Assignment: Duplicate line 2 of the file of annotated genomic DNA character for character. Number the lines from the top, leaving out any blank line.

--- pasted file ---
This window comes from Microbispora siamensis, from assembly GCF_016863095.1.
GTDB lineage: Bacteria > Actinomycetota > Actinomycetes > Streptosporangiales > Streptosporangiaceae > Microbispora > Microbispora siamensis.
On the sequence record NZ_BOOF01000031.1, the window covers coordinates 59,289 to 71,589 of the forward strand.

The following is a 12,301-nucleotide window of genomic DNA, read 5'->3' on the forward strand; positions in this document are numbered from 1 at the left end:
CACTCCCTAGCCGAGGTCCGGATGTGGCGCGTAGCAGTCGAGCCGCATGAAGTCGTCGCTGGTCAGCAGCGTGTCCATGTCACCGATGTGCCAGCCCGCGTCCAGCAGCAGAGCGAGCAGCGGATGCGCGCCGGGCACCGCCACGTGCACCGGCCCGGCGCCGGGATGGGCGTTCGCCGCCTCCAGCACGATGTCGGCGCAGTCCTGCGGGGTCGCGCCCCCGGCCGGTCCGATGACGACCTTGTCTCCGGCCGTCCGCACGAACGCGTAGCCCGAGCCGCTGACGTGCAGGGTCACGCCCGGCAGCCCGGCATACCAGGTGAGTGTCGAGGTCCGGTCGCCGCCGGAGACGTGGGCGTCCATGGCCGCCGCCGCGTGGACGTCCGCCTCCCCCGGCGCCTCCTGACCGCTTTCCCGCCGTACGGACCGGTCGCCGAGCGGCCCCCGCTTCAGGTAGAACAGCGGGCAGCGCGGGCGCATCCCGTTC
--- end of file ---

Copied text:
GTDB lineage: Bacteria > Actinomycetota > Actinomycetes > Streptosporangiales > Streptosporangiaceae > Microbispora > Microbispora siamensis.